The Adventure of the Empty House

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The Adventure of the Empty House
by Arthur Conan Doyle
The Adventure of the Empty House 03.jpg
1903 illustration by Sidney Paget in The Strand Magazine
SeriesThe Return of Sherlock Holmes
Publication date1903

"The Adventure of the Empty House", one of the 56 Sherlock Holmes short stories written by Sir Arthur Conan Doyle, is one of 13 stories in the cycle collected as The Return of Sherlock Holmes. It was first published in Collier's in the United States on 26 September 1903, and in The Strand Magazine in the United Kingdom in October 1903.[1]

Public pressure forced Conan Doyle to bring the sleuth back to life, and explain his apparently miraculous survival after his deadly struggle with Professor Moriarty in "The Final Problem." This is the first Holmes story set after his supposed death at the Reichenbach Falls, as recounted in "The Final Problem." The Hound of the Baskervilles had seen the return of a pre-Reichenbach Falls Sherlock Holmes, which only served to whet readers' appetites.

Doyle ranked "The Adventure of the Empty House" sixth in his list of his twelve favorite Holmes stories.[citation needed]

Plot[edit]

The story takes place in 1894,[2][3] three years after the apparent death of Sherlock Holmes. On the night of March 30, an apparently unsolvable locked-room murder takes place in London: the killing of the Honourable Ronald Adair, son of the Earl of Maynooth, a colonial governor in Australia. Adair was in his sitting room, working on accounts of some kind, as indicated by the papers and money found by police. He liked playing whist and regularly did so at several clubs, but never for great sums of money. It does, however, come out that he won as much as £420 in partnership with Colonel Sebastian Moran. The motive does not appear to be robbery as nothing has been stolen, and it seems that Adair had not an enemy in the world. It seems odd that Adair's door was locked from the inside. The only other way out was the open window, and there was a 20-foot (about 6 m) drop below it onto a flower bed, which shows no sign of being disturbed. Adair was killed with a soft-nosed revolver bullet to the head. No one in the area at the time heard a shot.

Holmes reunites with Watson. Art by Sidney Paget.
Sebastian Moran is arrested. Art by Sidney Paget.

In April, Dr. Watson (now a widower), having retained an interest in crime from his previous association with Holmes, visits the murder scene at 427 Park Lane. He sees a plainclothes detective there with police, and also runs into an elderly deformed book collector, knocking several of his books to the ground. The encounter ends with the man snarling in anger and going away. However, that is not the last that Watson sees of him, for a short time later, the man comes to Watson's study in Kensington to apologize for his earlier behaviour. Once he manages to distract Watson's attention for a few seconds, he transforms himself into Sherlock Holmes, astonishing Watson so much that he faints to the ground "for the first and last time in my life."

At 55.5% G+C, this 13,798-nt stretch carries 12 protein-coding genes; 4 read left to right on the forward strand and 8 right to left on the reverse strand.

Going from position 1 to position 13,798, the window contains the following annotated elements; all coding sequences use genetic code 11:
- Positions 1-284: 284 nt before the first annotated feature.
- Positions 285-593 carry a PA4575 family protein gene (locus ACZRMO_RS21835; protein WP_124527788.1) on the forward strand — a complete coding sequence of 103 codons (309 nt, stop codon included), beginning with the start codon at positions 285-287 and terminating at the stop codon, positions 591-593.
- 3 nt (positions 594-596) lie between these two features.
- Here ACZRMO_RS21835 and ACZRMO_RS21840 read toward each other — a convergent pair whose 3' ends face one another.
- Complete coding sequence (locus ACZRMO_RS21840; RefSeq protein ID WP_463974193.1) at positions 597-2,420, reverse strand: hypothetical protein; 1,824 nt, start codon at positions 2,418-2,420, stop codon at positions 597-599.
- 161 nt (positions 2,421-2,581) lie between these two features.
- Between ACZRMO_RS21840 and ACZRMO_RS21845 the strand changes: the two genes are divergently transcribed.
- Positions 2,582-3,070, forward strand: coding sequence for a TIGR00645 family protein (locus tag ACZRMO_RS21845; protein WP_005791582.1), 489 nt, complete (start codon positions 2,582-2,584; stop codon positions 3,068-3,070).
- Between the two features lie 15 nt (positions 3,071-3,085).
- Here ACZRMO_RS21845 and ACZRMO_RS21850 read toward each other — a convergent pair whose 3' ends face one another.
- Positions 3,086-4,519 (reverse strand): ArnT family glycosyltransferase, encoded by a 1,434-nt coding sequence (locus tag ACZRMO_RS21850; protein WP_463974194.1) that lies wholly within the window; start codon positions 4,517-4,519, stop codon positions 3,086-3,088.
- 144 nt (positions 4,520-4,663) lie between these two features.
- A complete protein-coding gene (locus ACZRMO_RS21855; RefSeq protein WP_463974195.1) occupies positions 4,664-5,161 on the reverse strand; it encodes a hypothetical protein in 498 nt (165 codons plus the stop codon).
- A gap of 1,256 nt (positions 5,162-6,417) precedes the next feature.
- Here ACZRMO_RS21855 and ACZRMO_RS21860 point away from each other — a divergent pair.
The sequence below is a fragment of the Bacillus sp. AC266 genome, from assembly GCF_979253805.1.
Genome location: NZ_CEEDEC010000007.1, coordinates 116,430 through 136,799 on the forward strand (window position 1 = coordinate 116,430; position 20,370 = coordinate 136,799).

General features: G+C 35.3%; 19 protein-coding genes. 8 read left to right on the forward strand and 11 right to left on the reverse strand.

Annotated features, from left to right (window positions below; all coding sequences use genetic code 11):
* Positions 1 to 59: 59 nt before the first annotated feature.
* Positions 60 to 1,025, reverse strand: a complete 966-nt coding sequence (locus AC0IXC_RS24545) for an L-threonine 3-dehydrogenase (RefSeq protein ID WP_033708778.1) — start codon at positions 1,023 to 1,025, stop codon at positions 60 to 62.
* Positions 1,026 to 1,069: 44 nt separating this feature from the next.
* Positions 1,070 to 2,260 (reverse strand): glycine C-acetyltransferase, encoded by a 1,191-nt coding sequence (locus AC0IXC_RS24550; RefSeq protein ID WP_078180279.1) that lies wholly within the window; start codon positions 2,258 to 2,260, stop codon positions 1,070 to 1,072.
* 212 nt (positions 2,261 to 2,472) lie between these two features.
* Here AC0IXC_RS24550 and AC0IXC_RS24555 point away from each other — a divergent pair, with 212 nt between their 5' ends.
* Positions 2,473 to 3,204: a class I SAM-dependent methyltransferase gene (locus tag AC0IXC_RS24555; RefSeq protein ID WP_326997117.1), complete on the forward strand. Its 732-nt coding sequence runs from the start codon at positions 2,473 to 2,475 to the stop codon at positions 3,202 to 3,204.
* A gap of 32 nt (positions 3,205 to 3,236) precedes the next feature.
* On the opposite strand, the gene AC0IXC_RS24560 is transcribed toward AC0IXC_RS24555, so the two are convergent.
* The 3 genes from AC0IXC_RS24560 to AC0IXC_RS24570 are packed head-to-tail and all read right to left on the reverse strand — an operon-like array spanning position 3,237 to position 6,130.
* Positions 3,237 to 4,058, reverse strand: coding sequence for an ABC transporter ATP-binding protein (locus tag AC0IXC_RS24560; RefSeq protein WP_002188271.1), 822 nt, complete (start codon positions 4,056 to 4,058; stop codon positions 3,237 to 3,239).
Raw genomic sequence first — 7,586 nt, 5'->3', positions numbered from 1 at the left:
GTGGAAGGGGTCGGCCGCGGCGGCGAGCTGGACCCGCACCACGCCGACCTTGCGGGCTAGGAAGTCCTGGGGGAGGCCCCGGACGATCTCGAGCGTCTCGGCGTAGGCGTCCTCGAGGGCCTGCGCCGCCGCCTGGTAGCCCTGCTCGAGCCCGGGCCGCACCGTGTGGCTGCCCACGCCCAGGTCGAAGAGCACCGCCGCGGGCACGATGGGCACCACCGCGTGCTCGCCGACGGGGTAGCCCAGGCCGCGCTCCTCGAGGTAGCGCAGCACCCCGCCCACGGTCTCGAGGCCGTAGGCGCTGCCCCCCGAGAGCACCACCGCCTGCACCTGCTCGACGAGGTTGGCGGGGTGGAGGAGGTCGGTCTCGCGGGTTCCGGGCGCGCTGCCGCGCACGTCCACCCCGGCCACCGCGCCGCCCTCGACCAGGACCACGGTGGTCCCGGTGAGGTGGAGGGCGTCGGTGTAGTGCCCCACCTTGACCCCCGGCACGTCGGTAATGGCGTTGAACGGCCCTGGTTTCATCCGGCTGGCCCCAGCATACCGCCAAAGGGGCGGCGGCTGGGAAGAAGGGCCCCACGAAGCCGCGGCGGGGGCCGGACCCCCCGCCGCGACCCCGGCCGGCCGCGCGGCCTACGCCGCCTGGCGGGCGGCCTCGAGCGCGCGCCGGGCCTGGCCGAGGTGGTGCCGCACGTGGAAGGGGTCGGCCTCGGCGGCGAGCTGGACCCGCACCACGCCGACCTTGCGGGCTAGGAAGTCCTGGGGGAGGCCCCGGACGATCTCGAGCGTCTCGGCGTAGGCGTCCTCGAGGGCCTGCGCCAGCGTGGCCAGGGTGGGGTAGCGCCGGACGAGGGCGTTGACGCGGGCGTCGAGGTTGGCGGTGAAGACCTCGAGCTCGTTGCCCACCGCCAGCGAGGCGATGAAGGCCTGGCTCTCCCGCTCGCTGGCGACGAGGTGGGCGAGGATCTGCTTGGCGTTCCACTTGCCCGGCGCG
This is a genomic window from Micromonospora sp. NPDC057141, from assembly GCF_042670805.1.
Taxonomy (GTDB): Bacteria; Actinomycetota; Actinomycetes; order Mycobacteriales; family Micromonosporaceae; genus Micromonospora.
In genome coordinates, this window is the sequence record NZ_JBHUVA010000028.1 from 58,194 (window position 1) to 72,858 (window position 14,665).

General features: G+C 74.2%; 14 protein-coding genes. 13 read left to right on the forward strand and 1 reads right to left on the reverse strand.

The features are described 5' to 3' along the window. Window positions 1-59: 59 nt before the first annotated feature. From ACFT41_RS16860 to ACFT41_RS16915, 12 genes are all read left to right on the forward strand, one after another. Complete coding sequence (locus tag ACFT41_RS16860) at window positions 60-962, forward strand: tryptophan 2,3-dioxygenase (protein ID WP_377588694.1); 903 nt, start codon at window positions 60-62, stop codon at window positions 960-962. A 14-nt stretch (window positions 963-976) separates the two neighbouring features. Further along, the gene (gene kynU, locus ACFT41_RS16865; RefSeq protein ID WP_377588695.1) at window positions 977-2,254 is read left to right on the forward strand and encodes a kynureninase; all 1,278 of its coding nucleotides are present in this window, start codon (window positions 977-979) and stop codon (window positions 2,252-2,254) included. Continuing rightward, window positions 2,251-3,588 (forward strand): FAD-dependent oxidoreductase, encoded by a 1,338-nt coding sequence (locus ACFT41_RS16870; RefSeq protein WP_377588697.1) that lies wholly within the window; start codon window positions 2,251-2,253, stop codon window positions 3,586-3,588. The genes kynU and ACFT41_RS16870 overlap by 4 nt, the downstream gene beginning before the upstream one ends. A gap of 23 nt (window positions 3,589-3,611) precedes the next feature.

Contrary to what Watson believed, Holmes won against Professor Moriarty at Reichenbach Falls, flinging him down the waterfall with the help of baritsu, the Japanese system of wrestling, and then climbing up the cliff beside the path to make it appear as though he, too, had fallen to his death. This was a plan that Holmes had just conceived to defend against Moriarty's confederates. However, at least one of them knew that he was still alive and tried to kill him by dropping rocks down on the ledge where he had taken refuge. Hurriedly climbing back down the cliff—and falling the last short distance to the path—Holmes ran for his life and, by the next week, he was in Florence. Holmes apologizes to Watson for the deception needed to outwit his enemies, and describes his three years' exploits, explaining that he spent the next few years traveling to various parts of the world. First, he went to Tibet and wandered for two years, even attaining entry to Lhasa and met the "head lama". Afterward, Holmes travelled incognito as a Norwegian explorer named Sigerson. Then, he went to Persia, with Holmes entering Mecca, and then to a brief stopover with the Khalifa in Khartoum. Finally, before returning, Holmes spent time doing chemical research on coal tar derivatives in Montpellier, France. However, Holmes was finally brought back to London by the news of Adair's murder. During all this time, the only people who knew that Holmes was alive were Moriarty's henchmen and Holmes's brother Mycroft, who provided him with the money he needed.